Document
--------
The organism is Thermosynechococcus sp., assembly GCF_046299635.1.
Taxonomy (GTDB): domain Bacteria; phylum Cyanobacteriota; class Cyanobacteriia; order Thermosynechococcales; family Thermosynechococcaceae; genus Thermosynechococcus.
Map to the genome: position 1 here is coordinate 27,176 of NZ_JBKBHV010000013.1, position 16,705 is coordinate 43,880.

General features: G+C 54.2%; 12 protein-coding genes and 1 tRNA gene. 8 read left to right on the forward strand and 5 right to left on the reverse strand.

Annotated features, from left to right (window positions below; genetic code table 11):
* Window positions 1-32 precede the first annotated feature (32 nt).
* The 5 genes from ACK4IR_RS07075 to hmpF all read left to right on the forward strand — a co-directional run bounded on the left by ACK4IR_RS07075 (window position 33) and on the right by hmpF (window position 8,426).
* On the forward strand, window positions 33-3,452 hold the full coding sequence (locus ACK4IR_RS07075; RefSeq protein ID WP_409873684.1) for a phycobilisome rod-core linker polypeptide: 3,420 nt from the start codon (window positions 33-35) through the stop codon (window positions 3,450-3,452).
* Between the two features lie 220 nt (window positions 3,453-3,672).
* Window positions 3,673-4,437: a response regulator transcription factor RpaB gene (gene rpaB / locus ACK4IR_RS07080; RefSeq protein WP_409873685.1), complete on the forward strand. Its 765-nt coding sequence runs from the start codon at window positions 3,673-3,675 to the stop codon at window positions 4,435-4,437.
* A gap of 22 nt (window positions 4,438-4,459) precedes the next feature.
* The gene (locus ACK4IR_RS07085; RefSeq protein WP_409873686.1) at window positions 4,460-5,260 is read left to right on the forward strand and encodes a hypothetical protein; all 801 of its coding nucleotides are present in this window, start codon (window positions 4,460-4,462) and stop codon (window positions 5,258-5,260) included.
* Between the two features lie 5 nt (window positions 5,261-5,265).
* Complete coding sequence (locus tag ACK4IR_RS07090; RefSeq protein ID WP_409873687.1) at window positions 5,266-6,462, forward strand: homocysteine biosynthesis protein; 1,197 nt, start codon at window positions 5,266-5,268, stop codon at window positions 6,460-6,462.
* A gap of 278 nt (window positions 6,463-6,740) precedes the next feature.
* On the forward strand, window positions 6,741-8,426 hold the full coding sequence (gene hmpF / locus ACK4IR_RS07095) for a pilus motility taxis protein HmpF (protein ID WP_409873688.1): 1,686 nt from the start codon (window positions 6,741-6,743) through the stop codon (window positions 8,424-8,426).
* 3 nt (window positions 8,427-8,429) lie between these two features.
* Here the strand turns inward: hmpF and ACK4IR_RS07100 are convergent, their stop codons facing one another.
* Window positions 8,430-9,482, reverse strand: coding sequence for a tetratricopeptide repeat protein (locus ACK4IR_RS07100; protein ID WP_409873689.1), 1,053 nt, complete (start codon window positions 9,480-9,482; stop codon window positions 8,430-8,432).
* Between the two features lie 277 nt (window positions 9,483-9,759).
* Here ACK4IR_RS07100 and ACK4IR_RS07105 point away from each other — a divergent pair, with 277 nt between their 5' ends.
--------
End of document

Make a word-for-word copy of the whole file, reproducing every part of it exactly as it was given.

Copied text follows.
The organism is Thermosynechococcus sp., assembly GCF_046299635.1.
Taxonomy (GTDB): domain Bacteria; phylum Cyanobacteriota; class Cyanobacteriia; order Thermosynechococcales; family Thermosynechococcaceae; genus Thermosynechococcus.
Map to the genome: position 1 here is coordinate 27,176 of NZ_JBKBHV010000013.1, position 16,705 is coordinate 43,880.

General features: G+C 54.2%; 12 protein-coding genes and 1 tRNA gene. 8 read left to right on the forward strand and 5 right to left on the reverse strand.

Annotated features, from left to right (window positions below; genetic code table 11):
* Window positions 1-32 precede the first annotated feature (32 nt).
* The 5 genes from ACK4IR_RS07075 to hmpF all read left to right on the forward strand — a co-directional run bounded on the left by ACK4IR_RS07075 (window position 33) and on the right by hmpF (window position 8,426).
* On the forward strand, window positions 33-3,452 hold the full coding sequence (locus ACK4IR_RS07075; RefSeq protein ID WP_409873684.1) for a phycobilisome rod-core linker polypeptide: 3,420 nt from the start codon (window positions 33-35) through the stop codon (window positions 3,450-3,452).
* Between the two features lie 220 nt (window positions 3,453-3,672).
* Window positions 3,673-4,437: a response regulator transcription factor RpaB gene (gene rpaB / locus ACK4IR_RS07080; RefSeq protein WP_409873685.1), complete on the forward strand. Its 765-nt coding sequence runs from the start codon at window positions 3,673-3,675 to the stop codon at window positions 4,435-4,437.
* A gap of 22 nt (window positions 4,438-4,459) precedes the next feature.
* The gene (locus ACK4IR_RS07085; RefSeq protein WP_409873686.1) at window positions 4,460-5,260 is read left to right on the forward strand and encodes a hypothetical protein; all 801 of its coding nucleotides are present in this window, start codon (window positions 4,460-4,462) and stop codon (window positions 5,258-5,260) included.
* Between the two features lie 5 nt (window positions 5,261-5,265).
* Complete coding sequence (locus tag ACK4IR_RS07090; RefSeq protein ID WP_409873687.1) at window positions 5,266-6,462, forward strand: homocysteine biosynthesis protein; 1,197 nt, start codon at window positions 5,266-5,268, stop codon at window positions 6,460-6,462.
* A gap of 278 nt (window positions 6,463-6,740) precedes the next feature.
* On the forward strand, window positions 6,741-8,426 hold the full coding sequence (gene hmpF / locus ACK4IR_RS07095) for a pilus motility taxis protein HmpF (protein ID WP_409873688.1): 1,686 nt from the start codon (window positions 6,741-6,743) through the stop codon (window positions 8,424-8,426).
* 3 nt (window positions 8,427-8,429) lie between these two features.
* Here the strand turns inward: hmpF and ACK4IR_RS07100 are convergent, their stop codons facing one another.
* Window positions 8,430-9,482, reverse strand: coding sequence for a tetratricopeptide repeat protein (locus ACK4IR_RS07100; protein ID WP_409873689.1), 1,053 nt, complete (start codon window positions 9,480-9,482; stop codon window positions 8,430-8,432).
* Between the two features lie 277 nt (window positions 9,483-9,759).
* Here ACK4IR_RS07100 and ACK4IR_RS07105 point away from each other — a divergent pair, with 277 nt between their 5' ends.